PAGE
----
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Equality of Opportunity game

This creative activity is one of the series of games I have created and implemented during my post as Assistant Lecturer on the module PO314: Introduction to Political Theory at the University of Kent (2017/18).

Inspired by the Privilege Walk exercise,[1] I designed this activity to show the different social positions that each of my students have that can be seen as head-starts in terms of equality of opportunity. Providing Lego bricks, I asked the students to build a Lego tower according to the statements that applied to them (see below for the list of statements). I explained that every statement had nothing to do with what my students had done or what decisions they had made by describing the Lego bricks in terms of ‘brute luck’, which distinguishes between people’s background circumstances and the consequences of their freely made choices.[2] The idea of this activity was to provide my students with an opportunity to see the inequalities of our social system, understand the intricacies of privilege, and to explore the problems involved in overcoming oppression and achieving distributive justice. Although this activity can risk making students feel uncomfortable, this seminar took place on week 9 which, at that point, we had built a good rapport with one another and the concluding discussion provided a debrief which was vital to relieve any possible negative emotions and prevent any possible resentment or damage. The critical insights gained helped prepare my students to not only become more critical political theorists, but also more self-aware social beings.

List of statements:

  1. Take two bricks if you were born in the UK or the USA

  2. Take two bricks If you’re white

  3. Take two bricks If you were born male

  4. Take two bricks If you’re able-bodied

  5. Take two bricks if you’ve never experienced mental illness

  6. Take two bricks If you’re heterosexual

  7. Take two bricks If both of your parents are still married

  8. Take two bricks If you had access to a private education

  9. Take two bricks If you had access to a free tutor growing up

  10. Take two bricks If you’ve never had to worry about your mobile phone being cut off

  11. Take two bricks If you’ve never had to help mum or dad with the bills or rent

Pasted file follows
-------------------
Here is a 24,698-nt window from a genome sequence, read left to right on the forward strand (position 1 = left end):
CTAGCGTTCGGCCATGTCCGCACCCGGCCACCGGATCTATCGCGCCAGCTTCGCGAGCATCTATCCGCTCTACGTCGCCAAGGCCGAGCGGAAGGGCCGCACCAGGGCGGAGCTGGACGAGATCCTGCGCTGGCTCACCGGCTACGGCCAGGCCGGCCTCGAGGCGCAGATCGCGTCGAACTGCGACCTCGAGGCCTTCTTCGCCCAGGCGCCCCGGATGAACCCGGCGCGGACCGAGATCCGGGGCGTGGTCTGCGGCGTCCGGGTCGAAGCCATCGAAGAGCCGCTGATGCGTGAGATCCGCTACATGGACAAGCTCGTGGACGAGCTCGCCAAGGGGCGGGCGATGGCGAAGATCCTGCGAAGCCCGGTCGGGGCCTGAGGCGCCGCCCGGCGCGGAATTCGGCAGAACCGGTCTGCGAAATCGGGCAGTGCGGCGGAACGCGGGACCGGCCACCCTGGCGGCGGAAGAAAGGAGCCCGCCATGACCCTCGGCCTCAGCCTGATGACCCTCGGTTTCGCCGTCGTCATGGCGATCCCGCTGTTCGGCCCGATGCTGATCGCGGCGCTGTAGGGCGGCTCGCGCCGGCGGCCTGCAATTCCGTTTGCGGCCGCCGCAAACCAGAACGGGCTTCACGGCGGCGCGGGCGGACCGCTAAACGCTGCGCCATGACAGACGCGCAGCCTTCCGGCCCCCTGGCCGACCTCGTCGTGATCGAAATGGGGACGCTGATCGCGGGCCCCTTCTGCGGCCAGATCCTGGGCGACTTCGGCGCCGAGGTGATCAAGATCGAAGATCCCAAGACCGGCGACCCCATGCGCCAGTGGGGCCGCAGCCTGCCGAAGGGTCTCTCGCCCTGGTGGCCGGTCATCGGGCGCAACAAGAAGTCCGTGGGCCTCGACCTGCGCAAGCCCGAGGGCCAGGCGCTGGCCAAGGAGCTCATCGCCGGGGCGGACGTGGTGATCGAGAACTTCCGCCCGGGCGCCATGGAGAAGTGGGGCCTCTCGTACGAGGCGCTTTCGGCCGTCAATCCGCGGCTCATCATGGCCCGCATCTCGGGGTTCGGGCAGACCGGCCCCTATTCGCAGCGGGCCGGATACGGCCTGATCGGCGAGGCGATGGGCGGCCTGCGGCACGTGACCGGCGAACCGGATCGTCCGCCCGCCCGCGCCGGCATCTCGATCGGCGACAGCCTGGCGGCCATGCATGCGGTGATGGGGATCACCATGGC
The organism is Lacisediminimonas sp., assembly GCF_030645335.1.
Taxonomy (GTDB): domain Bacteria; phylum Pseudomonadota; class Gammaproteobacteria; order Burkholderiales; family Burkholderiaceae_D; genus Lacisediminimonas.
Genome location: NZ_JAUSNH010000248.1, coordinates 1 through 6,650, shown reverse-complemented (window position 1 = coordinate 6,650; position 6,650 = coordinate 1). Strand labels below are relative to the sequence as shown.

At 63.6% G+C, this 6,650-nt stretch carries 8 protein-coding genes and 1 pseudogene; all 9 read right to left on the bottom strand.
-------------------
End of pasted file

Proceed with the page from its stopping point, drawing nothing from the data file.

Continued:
12. Take two bricks If it wasn’t for a scholarship, you didn’t have to pay for university

  13. Take two bricks If you’ve never wondered where your next meal is going to come from

  14. Take two bricks If you own any property

Seminar Questions:

  1. How do you feel about your "position", (as in your number of bricks)?

  2. Is it right that we all have different positions?

  3. Do you think this reflects your position in society?

  4. Why? Explain reasons.

  5. What do you want to say to those with fewer bricks than you?

  6. Is there anything you could do that could make your positions more equal?

  7. Do you feel a responsibility to do so?

  8. How would you feel if you had fewer bricks? Disadvantaged?

  9. What do you want to say to those with more bricks than you?

  10. If the people with more bricks contributed some of their bricks to you, how would that make you feel?

  11. Do you welcome the challenge to win your bricks? Is one less brick an opportunity to campaign for empowerment?

  12. Can we disregard the bricks altogether and posit that society ‘level down’ so that we all have equality of non-competitive opportunity?

  13. Would this mean most of us will miss out?

  14. Is it better to satisfy the majority over the minority?

  15. Or does this legitimise the inequalities?

  16. Do we need to reassess how we see the bricks? Should we view these inequalities as material or as human goods? Or other?

  17. Is it about working together to win more bricks for the people with less bricks?

[1] See lesson plans by Layne, R and Chiu, R, (2016); Tsukada, H, ; and Diversity Education Task Force,

[2] (Dworkin 1981)

*This activity was performed on 21st and 22nd November 2017 during the seminar.

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